The Facts about Tax Progressivity

by John Sides on February 16, 2012 · 12 comments

in Political Economy

This is a guest post from political scientist Lucy Barnes, Prize Postdoctoral Research Fellow at Nuffield College, Oxford:

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The recent exchange between Jonathan Chait and Veronique de Rugy over the progressivity of the U.S. tax system in comparative context, and subsequent contributions (e.g. from Brad de Long) exemplifies the widespread confusion over what tax progressivity actually means. The distribution of the tax burden is obviously a politically loaded question, where those on the right tend to have an interest in claiming that the US tax system is already (too) progressive, while those on the left wanting to increase the share of the burden shouldered by the rich. However, the question of how progressive the system is an empirical question. In fact, the system of taxation in the United States is relatively progressive. What makes this fact surprising is that tax progressivity and fiscal redistribution (the reduction of inequality by government action) are often conflated, and it remains true that redistribution in the US is low, due mainly to the relatively small size of the US government. The American case typifies one pole of a robust negative relationship between tax progressivity and overall redistribution, the cause of which remains a contested question in the literature on comparative political economy.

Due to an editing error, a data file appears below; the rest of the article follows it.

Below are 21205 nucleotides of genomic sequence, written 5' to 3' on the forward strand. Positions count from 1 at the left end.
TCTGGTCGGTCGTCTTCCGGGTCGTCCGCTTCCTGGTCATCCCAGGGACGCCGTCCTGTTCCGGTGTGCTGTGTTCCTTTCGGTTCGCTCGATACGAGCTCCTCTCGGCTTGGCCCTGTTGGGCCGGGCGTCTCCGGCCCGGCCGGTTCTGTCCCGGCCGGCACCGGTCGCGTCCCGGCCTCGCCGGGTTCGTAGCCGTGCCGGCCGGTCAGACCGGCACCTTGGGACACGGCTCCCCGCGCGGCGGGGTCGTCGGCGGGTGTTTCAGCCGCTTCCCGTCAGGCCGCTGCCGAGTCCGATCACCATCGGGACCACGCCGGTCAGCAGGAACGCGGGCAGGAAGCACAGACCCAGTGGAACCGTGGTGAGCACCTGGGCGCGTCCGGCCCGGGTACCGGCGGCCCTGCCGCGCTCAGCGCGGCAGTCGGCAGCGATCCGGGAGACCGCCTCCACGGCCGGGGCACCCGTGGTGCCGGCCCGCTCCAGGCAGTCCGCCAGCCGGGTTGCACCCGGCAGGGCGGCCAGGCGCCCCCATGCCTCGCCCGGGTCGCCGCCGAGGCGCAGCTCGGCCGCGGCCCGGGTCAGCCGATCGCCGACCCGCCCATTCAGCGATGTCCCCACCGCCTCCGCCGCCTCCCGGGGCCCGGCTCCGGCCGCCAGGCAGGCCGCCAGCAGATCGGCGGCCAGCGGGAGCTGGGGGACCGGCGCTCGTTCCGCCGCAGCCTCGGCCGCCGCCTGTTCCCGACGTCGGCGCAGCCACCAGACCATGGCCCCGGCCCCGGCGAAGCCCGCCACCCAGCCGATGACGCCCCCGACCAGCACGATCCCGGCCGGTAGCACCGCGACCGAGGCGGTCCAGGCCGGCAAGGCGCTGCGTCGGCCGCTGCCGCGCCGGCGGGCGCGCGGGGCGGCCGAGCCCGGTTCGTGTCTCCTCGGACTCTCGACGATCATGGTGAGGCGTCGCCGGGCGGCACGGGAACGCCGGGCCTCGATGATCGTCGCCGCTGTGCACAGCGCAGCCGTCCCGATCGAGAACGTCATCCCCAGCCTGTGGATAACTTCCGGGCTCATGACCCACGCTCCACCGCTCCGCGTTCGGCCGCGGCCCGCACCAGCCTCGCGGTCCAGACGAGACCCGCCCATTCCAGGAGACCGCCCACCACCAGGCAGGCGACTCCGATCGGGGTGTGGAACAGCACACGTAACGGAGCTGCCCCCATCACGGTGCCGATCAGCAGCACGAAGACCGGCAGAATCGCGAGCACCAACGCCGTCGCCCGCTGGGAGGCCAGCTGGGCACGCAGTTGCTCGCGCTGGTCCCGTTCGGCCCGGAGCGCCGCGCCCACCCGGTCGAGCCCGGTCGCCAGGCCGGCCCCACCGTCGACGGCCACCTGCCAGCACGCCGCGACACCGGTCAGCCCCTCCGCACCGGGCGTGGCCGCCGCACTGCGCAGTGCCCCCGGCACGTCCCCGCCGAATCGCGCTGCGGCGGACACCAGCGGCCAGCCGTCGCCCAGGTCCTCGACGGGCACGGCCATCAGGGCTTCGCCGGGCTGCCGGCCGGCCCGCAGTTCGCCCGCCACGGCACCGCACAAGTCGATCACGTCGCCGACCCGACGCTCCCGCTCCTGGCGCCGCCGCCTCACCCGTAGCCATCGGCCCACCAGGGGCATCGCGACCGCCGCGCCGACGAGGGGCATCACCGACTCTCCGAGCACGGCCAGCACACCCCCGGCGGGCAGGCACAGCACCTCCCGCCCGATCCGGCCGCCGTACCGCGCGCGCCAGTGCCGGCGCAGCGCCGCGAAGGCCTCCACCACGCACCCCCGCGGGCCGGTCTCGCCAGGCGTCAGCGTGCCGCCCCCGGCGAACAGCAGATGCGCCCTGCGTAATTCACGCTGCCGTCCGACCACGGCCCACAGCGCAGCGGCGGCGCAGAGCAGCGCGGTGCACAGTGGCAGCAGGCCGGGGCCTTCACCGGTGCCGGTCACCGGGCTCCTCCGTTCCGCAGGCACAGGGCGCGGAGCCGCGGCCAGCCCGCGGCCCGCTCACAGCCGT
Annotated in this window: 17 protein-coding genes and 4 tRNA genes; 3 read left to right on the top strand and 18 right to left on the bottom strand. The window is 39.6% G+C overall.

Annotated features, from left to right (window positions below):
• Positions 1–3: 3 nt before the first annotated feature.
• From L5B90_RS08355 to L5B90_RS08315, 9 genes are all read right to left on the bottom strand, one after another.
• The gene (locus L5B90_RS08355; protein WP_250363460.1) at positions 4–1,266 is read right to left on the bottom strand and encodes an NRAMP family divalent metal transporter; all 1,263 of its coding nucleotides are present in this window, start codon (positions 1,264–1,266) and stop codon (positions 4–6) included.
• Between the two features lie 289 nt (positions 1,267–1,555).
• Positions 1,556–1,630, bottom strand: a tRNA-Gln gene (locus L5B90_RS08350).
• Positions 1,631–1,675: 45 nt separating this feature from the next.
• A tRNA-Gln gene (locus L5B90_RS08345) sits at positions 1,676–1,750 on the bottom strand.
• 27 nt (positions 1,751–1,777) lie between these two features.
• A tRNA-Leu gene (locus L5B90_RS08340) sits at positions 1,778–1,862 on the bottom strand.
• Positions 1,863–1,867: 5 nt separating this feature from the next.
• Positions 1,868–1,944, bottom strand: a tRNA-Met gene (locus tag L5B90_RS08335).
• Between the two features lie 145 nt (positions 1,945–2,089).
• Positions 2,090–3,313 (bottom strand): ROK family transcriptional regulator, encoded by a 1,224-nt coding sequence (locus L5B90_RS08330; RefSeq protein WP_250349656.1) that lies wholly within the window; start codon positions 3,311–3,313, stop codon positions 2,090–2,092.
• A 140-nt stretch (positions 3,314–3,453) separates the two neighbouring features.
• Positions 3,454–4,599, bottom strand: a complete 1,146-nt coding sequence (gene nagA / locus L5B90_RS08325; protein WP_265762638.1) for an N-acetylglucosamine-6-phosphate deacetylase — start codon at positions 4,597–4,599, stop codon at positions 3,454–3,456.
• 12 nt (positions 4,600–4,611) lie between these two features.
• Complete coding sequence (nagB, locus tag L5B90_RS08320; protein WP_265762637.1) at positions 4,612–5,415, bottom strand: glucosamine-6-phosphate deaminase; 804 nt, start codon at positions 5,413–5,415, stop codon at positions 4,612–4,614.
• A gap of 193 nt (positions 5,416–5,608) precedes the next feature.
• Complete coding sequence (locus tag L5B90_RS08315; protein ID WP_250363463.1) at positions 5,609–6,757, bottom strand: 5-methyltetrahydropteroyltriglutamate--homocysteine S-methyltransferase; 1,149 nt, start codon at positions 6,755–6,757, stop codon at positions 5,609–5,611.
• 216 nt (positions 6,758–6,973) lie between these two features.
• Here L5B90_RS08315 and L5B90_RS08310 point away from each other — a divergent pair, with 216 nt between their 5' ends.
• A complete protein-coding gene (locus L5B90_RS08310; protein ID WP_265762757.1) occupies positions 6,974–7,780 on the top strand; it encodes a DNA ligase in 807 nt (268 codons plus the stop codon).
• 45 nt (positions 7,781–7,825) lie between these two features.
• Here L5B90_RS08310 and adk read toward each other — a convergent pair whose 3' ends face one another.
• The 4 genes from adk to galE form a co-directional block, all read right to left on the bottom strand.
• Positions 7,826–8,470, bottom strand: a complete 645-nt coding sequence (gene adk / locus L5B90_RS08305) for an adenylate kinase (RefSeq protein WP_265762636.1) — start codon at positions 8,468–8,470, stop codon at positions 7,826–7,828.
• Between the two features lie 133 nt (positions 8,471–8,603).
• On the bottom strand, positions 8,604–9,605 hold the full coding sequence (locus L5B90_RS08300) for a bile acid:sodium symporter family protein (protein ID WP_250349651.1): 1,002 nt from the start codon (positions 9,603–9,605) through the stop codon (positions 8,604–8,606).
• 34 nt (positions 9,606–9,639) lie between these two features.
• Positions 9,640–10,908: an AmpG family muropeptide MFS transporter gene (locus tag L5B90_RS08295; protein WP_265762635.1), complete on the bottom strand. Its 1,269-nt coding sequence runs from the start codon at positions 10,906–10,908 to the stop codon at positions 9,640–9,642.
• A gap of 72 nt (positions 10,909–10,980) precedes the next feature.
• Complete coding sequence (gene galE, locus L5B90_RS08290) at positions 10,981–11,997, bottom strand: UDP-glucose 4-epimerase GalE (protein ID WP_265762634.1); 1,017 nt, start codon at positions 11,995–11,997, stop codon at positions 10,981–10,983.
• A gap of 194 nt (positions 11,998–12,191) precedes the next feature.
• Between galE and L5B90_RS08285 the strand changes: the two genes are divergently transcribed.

So, what are the facts about tax progressivity? The most comprehensive scholarly work on this question to date comes from sociologists, Monica Prasad and YingYing Deng, who use data on individual incomes to calculate total tax burdens at different levels of the income distribution (gated, ungated). Their main takeaway finding is illustrated in the two figures below, which show the Kakwani index of taxation (a measure of the progressivity of the system that parses out the impact of income concentration on the concentration of the tax burden) for a number of advanced democracies.